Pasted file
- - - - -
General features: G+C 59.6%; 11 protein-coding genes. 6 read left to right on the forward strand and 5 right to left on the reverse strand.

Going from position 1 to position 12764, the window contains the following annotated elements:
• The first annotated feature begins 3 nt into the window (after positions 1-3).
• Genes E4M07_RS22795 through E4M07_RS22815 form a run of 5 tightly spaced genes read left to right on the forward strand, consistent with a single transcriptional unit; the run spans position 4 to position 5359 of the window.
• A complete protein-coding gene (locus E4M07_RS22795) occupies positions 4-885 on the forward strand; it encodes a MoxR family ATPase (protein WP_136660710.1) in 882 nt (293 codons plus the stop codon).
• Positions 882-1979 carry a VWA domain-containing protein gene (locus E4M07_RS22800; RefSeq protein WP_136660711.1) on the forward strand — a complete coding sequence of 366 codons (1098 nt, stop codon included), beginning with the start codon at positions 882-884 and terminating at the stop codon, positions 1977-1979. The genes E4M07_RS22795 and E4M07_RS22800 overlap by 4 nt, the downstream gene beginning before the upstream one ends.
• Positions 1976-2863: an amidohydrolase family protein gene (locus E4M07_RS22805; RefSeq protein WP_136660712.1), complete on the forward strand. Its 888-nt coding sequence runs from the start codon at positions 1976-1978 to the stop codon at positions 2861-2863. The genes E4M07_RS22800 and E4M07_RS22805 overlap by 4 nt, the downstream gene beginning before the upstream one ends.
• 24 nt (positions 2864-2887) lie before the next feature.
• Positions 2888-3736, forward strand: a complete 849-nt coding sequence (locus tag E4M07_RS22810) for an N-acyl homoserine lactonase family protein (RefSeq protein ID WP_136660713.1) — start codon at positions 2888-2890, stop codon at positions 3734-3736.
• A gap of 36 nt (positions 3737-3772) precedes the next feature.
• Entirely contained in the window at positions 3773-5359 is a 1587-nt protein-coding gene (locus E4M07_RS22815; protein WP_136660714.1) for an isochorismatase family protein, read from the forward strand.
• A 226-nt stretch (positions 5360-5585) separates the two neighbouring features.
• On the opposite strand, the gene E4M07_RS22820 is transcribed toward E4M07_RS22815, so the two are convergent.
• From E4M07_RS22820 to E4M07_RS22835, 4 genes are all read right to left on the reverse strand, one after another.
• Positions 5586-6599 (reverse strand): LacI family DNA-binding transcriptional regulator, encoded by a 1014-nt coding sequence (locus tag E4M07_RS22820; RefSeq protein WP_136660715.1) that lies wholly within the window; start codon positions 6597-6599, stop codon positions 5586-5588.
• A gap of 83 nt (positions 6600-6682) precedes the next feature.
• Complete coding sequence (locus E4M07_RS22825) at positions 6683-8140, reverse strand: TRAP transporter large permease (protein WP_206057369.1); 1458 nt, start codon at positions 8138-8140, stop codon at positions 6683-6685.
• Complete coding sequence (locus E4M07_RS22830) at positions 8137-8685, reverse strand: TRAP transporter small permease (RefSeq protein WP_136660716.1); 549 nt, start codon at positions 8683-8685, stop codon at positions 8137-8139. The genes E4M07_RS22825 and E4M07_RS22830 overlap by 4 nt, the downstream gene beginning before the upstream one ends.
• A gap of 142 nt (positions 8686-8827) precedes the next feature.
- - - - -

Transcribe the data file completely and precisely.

General features: G+C 59.6%; 11 protein-coding genes. 6 read left to right on the forward strand and 5 right to left on the reverse strand.

Going from position 1 to position 12764, the window contains the following annotated elements:
• The first annotated feature begins 3 nt into the window (after positions 1-3).
• Genes E4M07_RS22795 through E4M07_RS22815 form a run of 5 tightly spaced genes read left to right on the forward strand, consistent with a single transcriptional unit; the run spans position 4 to position 5359 of the window.
• A complete protein-coding gene (locus E4M07_RS22795) occupies positions 4-885 on the forward strand; it encodes a MoxR family ATPase (protein WP_136660710.1) in 882 nt (293 codons plus the stop codon).
• Positions 882-1979 carry a VWA domain-containing protein gene (locus E4M07_RS22800; RefSeq protein WP_136660711.1) on the forward strand — a complete coding sequence of 366 codons (1098 nt, stop codon included), beginning with the start codon at positions 882-884 and terminating at the stop codon, positions 1977-1979. The genes E4M07_RS22795 and E4M07_RS22800 overlap by 4 nt, the downstream gene beginning before the upstream one ends.
• Positions 1976-2863: an amidohydrolase family protein gene (locus E4M07_RS22805; RefSeq protein WP_136660712.1), complete on the forward strand. Its 888-nt coding sequence runs from the start codon at positions 1976-1978 to the stop codon at positions 2861-2863. The genes E4M07_RS22800 and E4M07_RS22805 overlap by 4 nt, the downstream gene beginning before the upstream one ends.
• 24 nt (positions 2864-2887) lie before the next feature.
• Positions 2888-3736, forward strand: a complete 849-nt coding sequence (locus tag E4M07_RS22810) for an N-acyl homoserine lactonase family protein (RefSeq protein ID WP_136660713.1) — start codon at positions 2888-2890, stop codon at positions 3734-3736.
• A gap of 36 nt (positions 3737-3772) precedes the next feature.
• Entirely contained in the window at positions 3773-5359 is a 1587-nt protein-coding gene (locus E4M07_RS22815; protein WP_136660714.1) for an isochorismatase family protein, read from the forward strand.
• A 226-nt stretch (positions 5360-5585) separates the two neighbouring features.
• On the opposite strand, the gene E4M07_RS22820 is transcribed toward E4M07_RS22815, so the two are convergent.
• From E4M07_RS22820 to E4M07_RS22835, 4 genes are all read right to left on the reverse strand, one after another.
• Positions 5586-6599 (reverse strand): LacI family DNA-binding transcriptional regulator, encoded by a 1014-nt coding sequence (locus tag E4M07_RS22820; RefSeq protein WP_136660715.1) that lies wholly within the window; start codon positions 6597-6599, stop codon positions 5586-5588.
• A gap of 83 nt (positions 6600-6682) precedes the next feature.
• Complete coding sequence (locus E4M07_RS22825) at positions 6683-8140, reverse strand: TRAP transporter large permease (protein WP_206057369.1); 1458 nt, start codon at positions 8138-8140, stop codon at positions 6683-6685.
• Complete coding sequence (locus E4M07_RS22830) at positions 8137-8685, reverse strand: TRAP transporter small permease (RefSeq protein WP_136660716.1); 549 nt, start codon at positions 8683-8685, stop codon at positions 8137-8139. The genes E4M07_RS22825 and E4M07_RS22830 overlap by 4 nt, the downstream gene beginning before the upstream one ends.
• A gap of 142 nt (positions 8686-8827) precedes the next feature.